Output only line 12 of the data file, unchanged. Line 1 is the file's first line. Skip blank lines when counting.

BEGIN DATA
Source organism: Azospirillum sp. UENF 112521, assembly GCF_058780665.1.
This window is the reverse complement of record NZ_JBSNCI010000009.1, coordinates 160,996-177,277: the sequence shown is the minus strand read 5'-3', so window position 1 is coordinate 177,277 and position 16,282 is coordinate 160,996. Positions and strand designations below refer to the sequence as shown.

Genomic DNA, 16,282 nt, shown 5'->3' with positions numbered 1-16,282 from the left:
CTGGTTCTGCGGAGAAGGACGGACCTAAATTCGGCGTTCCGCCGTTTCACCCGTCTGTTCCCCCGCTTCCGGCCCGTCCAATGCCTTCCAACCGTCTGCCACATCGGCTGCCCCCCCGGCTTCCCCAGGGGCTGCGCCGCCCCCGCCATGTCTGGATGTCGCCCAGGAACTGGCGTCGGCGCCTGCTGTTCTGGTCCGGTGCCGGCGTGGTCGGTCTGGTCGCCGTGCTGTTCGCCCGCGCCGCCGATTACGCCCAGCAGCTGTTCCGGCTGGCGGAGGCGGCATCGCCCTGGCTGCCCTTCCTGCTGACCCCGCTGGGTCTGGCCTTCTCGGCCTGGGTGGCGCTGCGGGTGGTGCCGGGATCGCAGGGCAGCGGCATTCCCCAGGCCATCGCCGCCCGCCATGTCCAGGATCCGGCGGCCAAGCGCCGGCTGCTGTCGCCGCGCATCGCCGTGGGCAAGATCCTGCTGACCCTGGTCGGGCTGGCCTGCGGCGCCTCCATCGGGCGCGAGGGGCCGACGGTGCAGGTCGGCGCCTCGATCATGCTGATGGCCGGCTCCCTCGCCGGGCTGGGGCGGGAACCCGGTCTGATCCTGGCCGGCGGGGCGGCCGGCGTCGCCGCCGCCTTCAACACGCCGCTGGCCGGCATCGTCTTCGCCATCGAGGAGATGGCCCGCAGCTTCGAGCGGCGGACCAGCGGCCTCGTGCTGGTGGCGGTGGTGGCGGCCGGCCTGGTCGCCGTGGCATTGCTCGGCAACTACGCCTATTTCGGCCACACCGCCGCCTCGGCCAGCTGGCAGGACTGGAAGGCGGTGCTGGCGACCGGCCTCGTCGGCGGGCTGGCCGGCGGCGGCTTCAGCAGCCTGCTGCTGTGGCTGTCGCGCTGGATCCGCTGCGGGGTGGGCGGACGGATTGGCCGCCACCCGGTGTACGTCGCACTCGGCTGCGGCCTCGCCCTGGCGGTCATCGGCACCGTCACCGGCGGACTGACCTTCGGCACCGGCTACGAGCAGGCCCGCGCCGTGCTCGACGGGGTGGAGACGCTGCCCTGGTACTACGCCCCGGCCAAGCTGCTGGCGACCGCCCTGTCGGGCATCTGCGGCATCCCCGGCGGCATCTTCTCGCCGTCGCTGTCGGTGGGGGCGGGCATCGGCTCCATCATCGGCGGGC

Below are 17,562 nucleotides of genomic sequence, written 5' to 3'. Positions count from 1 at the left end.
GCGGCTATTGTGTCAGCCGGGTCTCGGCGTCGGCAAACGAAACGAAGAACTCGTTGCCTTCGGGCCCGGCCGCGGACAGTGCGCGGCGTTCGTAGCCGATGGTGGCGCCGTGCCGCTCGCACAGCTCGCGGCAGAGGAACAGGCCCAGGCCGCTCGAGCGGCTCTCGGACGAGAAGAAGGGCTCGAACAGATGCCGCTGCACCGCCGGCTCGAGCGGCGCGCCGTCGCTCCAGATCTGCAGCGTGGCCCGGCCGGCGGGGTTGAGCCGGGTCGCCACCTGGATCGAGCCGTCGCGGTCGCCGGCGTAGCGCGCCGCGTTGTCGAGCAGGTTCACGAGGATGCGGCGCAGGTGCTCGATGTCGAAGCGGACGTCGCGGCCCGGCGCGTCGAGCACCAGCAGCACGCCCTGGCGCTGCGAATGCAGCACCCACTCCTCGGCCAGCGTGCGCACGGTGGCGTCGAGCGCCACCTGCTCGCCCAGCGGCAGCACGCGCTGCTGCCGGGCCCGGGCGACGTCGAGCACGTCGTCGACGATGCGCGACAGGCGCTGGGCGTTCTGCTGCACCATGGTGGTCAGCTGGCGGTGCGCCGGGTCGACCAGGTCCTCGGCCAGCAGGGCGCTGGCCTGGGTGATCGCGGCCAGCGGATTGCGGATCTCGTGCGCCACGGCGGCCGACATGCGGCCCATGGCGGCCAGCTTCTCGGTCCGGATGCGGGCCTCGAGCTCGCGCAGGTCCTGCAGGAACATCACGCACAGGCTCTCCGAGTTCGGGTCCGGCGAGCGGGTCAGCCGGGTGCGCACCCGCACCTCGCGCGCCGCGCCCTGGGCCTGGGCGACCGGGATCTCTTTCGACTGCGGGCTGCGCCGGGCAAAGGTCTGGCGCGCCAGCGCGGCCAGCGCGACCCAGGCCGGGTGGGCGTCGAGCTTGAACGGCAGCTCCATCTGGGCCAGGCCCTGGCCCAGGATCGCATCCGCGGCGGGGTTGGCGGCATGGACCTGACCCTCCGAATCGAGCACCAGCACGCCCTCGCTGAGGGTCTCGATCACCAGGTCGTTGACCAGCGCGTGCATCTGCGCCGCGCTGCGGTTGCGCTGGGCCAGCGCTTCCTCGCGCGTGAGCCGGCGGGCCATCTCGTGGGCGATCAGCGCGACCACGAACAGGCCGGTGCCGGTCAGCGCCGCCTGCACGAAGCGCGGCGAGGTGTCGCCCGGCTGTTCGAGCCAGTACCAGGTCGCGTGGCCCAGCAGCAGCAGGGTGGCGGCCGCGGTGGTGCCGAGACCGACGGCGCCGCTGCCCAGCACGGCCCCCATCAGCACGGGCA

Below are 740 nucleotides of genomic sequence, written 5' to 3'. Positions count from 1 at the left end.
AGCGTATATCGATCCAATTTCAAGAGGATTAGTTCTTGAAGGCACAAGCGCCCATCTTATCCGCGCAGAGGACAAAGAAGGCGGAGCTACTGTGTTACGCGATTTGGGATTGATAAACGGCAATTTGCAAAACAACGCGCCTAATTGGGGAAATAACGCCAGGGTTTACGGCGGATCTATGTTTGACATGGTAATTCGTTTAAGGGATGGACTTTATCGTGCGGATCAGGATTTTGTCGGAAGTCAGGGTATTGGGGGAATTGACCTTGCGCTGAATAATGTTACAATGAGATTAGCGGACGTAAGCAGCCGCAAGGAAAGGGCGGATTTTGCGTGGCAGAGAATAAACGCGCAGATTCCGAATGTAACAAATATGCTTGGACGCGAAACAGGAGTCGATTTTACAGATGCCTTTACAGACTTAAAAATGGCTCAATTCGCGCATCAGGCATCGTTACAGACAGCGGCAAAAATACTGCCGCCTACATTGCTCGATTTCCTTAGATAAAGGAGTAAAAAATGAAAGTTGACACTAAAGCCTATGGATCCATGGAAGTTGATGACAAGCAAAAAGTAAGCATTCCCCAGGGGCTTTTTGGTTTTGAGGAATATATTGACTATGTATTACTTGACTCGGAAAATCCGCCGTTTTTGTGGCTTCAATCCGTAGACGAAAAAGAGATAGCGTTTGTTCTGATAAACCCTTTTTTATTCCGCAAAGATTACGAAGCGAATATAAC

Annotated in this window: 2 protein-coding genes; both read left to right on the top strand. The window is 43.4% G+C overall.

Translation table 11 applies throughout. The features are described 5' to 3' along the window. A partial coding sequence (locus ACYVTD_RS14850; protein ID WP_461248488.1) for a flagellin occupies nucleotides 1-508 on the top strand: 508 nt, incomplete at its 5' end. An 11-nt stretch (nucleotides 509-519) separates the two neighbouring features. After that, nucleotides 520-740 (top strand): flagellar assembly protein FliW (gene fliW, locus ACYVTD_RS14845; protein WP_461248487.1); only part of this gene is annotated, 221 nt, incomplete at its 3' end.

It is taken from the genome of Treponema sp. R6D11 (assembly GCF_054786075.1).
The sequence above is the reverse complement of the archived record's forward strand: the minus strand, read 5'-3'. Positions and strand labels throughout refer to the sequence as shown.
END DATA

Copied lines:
The sequence above is the reverse complement of the archived record's forward strand: the minus strand, read 5'-3'. Positions and strand labels throughout refer to the sequence as shown.